A team from the University of Maryland's Clark School of Engineering has shattered the record for the longest flight time for a human-powered helicopter.

Kyle Gluesenkamp last week successfully powered the Gamera II, a 76-pound helicopter made from carbon fiber, balsa wood and foam, for 50 seconds of flight.

Gluesenkamp, a 135-pound Ph.D. candidate in the mechanical engineering department, powered the craft with both foot pedals and a hand crank.

The previous record, which was just more than 11 seconds, was set by the same team last summer with Gamera I, a 106-pound predecessor to the Gamera II.

The Gamera II, which uses about $150,000 worth of materials, has four 43-foot rotors that rotate at about 20 revolutions per minute.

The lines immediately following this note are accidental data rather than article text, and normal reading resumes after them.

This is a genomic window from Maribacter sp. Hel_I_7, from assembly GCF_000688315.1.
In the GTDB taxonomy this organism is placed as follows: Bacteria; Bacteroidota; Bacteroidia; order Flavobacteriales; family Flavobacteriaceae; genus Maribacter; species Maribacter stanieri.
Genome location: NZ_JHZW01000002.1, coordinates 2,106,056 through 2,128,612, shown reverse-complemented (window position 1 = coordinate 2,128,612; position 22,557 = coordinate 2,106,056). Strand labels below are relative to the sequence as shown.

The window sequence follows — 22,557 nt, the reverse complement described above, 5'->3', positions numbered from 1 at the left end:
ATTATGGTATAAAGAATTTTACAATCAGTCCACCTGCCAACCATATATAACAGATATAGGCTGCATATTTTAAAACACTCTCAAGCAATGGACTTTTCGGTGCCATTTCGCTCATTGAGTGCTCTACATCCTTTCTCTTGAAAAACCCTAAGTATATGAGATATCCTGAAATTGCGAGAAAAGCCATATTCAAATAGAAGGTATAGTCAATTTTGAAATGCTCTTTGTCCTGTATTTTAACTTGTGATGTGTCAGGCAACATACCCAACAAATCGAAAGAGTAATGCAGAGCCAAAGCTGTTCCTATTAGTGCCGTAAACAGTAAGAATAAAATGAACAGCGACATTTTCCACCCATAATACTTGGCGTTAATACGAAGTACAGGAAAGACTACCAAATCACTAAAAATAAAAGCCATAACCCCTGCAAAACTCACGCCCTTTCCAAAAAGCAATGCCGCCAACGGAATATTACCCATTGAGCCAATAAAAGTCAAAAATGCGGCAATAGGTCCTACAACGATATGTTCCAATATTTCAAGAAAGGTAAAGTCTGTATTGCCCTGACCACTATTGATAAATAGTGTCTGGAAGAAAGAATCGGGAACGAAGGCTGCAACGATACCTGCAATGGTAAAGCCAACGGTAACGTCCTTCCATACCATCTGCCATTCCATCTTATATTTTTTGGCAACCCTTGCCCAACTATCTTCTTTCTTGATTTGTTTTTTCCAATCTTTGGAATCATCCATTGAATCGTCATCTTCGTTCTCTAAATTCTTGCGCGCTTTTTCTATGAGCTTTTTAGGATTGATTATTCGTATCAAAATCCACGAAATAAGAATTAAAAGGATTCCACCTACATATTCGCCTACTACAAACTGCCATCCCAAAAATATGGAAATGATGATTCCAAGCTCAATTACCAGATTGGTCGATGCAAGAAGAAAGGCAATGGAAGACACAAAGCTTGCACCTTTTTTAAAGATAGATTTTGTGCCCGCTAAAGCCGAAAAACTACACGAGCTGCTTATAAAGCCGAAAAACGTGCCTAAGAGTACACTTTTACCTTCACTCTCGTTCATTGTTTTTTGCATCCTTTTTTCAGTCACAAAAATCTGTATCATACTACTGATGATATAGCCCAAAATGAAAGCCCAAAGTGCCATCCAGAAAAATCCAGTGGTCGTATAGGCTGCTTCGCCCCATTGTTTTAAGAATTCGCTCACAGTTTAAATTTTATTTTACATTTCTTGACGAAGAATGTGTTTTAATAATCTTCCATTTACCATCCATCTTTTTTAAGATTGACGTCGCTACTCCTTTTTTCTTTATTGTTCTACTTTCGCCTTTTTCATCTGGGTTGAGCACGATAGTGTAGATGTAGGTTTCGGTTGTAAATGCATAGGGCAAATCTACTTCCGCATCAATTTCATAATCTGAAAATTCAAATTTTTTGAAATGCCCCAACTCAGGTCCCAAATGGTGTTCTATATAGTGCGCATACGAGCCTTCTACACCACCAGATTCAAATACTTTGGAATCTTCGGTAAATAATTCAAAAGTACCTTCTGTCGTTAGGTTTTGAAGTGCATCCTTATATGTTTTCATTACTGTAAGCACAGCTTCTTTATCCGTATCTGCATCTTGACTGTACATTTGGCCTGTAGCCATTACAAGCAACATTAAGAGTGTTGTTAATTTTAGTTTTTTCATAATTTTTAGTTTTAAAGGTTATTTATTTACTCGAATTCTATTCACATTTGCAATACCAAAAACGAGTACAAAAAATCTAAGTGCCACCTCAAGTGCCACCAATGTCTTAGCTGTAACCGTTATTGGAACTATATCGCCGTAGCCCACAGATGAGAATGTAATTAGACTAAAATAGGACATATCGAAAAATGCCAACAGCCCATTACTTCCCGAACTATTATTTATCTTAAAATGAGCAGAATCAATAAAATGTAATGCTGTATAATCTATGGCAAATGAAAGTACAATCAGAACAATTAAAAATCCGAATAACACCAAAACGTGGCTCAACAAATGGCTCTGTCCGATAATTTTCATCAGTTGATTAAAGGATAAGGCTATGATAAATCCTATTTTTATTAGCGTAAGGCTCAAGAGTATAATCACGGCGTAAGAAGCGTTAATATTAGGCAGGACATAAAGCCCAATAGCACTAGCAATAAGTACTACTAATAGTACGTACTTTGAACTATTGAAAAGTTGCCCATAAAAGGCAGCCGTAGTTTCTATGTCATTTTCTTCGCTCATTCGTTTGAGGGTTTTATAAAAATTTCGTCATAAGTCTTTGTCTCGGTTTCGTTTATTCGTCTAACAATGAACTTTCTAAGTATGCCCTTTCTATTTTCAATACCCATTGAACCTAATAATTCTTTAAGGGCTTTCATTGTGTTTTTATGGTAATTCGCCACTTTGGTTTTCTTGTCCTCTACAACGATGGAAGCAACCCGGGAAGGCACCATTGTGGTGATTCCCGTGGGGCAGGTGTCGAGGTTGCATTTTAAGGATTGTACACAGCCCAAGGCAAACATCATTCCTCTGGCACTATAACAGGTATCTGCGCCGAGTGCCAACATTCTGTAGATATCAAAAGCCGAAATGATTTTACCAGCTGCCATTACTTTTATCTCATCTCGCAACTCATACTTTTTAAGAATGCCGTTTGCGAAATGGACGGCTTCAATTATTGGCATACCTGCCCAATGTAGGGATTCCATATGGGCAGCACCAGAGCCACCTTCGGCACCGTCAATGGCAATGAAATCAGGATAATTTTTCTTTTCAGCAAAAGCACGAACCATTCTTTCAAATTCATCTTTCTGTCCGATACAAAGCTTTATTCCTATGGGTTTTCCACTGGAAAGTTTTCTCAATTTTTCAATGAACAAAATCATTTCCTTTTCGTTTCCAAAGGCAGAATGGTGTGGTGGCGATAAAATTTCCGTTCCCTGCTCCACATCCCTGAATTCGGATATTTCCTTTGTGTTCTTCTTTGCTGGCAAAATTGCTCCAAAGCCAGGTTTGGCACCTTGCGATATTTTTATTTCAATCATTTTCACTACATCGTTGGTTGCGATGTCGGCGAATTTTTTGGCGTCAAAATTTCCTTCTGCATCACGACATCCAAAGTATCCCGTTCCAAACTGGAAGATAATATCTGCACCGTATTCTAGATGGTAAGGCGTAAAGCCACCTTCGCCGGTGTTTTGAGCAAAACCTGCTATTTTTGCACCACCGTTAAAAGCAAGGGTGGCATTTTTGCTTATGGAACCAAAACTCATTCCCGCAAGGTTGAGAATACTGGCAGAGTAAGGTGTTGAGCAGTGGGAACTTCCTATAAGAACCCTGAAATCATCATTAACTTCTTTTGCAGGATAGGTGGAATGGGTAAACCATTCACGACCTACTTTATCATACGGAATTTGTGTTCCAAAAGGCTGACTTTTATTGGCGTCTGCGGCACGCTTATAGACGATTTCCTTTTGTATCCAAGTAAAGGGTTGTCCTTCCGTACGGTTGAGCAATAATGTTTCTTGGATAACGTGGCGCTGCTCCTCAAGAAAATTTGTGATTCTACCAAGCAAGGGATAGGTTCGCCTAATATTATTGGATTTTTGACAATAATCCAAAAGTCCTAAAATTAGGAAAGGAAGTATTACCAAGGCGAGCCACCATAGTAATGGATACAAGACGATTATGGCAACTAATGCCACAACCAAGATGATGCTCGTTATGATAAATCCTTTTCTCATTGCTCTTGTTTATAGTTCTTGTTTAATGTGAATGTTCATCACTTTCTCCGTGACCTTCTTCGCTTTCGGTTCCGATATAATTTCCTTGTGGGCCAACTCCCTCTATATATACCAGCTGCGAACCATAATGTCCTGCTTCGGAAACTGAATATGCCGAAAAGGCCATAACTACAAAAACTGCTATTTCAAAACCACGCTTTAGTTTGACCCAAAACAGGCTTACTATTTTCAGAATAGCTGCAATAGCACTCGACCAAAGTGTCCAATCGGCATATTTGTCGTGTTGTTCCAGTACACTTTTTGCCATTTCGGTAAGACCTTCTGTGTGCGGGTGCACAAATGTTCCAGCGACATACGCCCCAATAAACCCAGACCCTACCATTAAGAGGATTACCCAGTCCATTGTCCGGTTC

The record, which still has to be confirmed by the National Aeronautic Association, was set while working toward winning the Igor I. Sikorsky Human Powered Helicopter Competition, a 32-year-old prize that comes with a $250,000 reward. In order to win the prize, the craft must stay above the ground for at least 60 seconds and reach an altitude of at least 3 meters (9.84 feet.)

Inderjit Chopra, the professor advising the project, told The Huffington Post that Gamera II reached an estimated altitude of 4 feet. He said that the team, which has been working on the project for more than three years, has a goal of winning the prize by August.

For more information, and to see images of the construction of the helicopter, click over to the The Gamera Project's website.

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